More Louisiana Super Plants added to list

Henna coleus. Photo courtesy of LSU AgCenter.

Henna coleus. Photo courtesy of LSU AgCenter.

Henna coleus. Photo courtesy of LSU AgCenter.

It may be hard to believe, but the LSU AgCenter’s  Louisiana Super Plants program is now five years old. With the announcement of two new varieties for spring 2015, the program has now named 30 great landscape plants as winners for home gardeners in Louisiana.

The goal of this program has been to identify and promote exceptional plants that perform well in Louisiana. Some of these are new varieties and some are older varieties with a prior proven track record.

The LSU AgCenter and Louisiana’s nursery and landscape industry, through the Louisiana Nursery and Landscape Association, identified the need for a state-based program that uses university research to identify and promote exceptional plants. The LSU AgCenter’s Hammond Research Station, partnering with the School of Plant, Environmental and Soil Sciences, leads the program.

Each Super Plant must have at least two years of rigorous evaluations and have a proven track record under north and south Louisiana growing conditions. Louisiana Super Plants must prove hardy across the state. Louisiana Super Plants must be easily produced and available for all nursery and landscape industry wholesalers and retailers to market and sell.

Louisiana Super Plants are selected a year or two in advance of a public announcement. A selection process involving LSU AgCenter horticulture faculty and members of the Louisiana nursery and landscape industry. The program results in home gardeners having an increased awareness of better performing landscape plants.

Spring 2015 Winners

Henna Coleus (Solenostemon scutellarioides Henna)

There is a lot of interest in coleuses these days. Just look at the amazing variety of these plants available at area nurseries. One issue with coleus varieties is finding those that are less-inclined to bloom. Coleus is grown for its colorful foliage, and the flower spikes are not generally desirable. The newest coleus for the most exceptional performance in Louisiana is ‘Henna’. The foliage of ‘Henna’ is highly fringed and sports shades of gold, chartreuse and reddish-purple on top and reddish-purple underneath. Plants reach 24-30 inches in height and do best planted in a full sun to partial sun landscape. Plant in the spring after the danger of frost has passed and plants last until first killing frost.

• Warm-season bedding plant – tender perennial

• Grows to about 24 to 30 inches tall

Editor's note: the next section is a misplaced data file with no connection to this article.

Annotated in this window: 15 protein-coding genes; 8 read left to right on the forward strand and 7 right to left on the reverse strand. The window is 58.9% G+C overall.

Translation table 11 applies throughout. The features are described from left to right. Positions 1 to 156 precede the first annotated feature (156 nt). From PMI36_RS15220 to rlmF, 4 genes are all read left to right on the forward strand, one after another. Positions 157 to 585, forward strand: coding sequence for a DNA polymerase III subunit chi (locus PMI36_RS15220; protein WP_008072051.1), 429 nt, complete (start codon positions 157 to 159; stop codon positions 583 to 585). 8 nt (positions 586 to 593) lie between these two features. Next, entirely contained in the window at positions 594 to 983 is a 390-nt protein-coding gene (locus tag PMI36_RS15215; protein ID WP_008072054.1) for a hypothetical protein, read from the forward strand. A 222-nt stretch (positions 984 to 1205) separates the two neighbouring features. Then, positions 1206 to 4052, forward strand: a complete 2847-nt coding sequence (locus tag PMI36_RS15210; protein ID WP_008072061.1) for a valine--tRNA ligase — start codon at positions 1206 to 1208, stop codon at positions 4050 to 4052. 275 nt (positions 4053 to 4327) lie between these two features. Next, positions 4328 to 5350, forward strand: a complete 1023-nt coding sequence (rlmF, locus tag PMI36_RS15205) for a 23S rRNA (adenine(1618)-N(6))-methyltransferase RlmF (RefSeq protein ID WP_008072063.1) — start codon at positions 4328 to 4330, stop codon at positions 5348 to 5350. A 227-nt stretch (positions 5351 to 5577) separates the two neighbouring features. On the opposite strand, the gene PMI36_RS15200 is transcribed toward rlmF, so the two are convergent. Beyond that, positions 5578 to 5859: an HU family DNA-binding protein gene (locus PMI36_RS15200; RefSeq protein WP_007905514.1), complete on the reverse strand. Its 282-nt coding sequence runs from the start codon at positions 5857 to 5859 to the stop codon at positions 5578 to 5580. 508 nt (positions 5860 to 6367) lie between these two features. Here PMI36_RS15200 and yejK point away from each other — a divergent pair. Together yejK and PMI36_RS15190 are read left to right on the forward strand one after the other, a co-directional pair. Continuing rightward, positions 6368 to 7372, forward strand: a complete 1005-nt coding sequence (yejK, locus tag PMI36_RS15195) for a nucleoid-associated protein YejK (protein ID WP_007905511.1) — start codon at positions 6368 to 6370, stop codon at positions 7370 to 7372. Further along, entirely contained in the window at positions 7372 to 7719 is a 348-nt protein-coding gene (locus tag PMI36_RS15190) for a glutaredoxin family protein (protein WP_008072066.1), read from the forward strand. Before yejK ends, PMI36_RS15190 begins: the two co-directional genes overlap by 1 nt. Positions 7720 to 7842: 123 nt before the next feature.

• Outstanding performance at the Hammond Research Station over a number of years

• Full sun to part shade

• Colorful foliage is shades of gold and chartreuse brushed with burgundy on top, burgundy underneath and deeply toothed along the edges

• Very heat tolerant

• No major pests

• Full, bushy growth habit

• Very late blooming (flowering is undesirable as it detracts from the colorful foliate)

Fireworks pennisetum (purple fountain grass)

Pennisetum is an ornamental grass commonly known as purple fountain grass. A new red-foliaged variety addition to this group of grasses is ‘Fireworks’.

Fireworks fountain grass. Photo courtesy of LSU AgCenter.

Fireworks fountain grass. Photo courtesy of LSU AgCenter.

These are annuals in north and central Louisiana but can be perennials in the warmer locations of south Louisiana. Plants need full sun and will be 4 feet tall in the landscape by fall. Planted in clumps of three to five, they can be used as a vertical focal plant in flower beds. Flower plumes start midsummer and continue until first frost.

Irrigation requirements are minimal. There are no insect and pest issues with this unique, new fountain grass.

• Warm-season bedding plant – tender perennial

• Colorful new variegated cultivar of purple fountain grass

• Hardy down to the low 20s – grow as an annual in north Louisiana and a semihardy perennial in south Louisiana

• Outstanding foliage streaked with red, creamy white and green

• 24 to 30 inches tall; 18 to 24 inches wide

• Full to part sun

• Attractive flower plumes

• Heat tolerant

• Drought tolerant once established

• No major insect or disease problems

• Low maintenance

Louisiana Super Plants are “university tested and industry approved”. The two spring 2015 winners and all the past winners make can be chosen to make great colorful warm season and cool season Louisiana landscapes. Two more Louisiana Super Plants for 2015 will be announced this fall.

Past winners

Cool season flowers

  • Amazon dianthus
  • Swan columbine
  • ‘Diamonds Blue’ delphinium
  • Redbor kale
  • Sorbet violas
  • Camelot foxglove

Warm season flowers

  • BabyWing begonias
  • Bandana lantanas
  • Butterfly pentas
  • Little Ruby alternanthera (Joseph’s coat)
  • Senorita Rosalita cleome
  • Serena angelonia
  • Luna hibiscus (rose mallow)
  • Kauai torenia (wishbone flower)
  • Mesa gaillardia*


  • Aphrodite althea (rose of Sharon)
  • Belinda’s Dream rose
  • Conversation Piece azalea
  • Drift roses
  • Frostproof gardenia
  • Penny Mac hydrangea
  • ShiShi Gashira camellia

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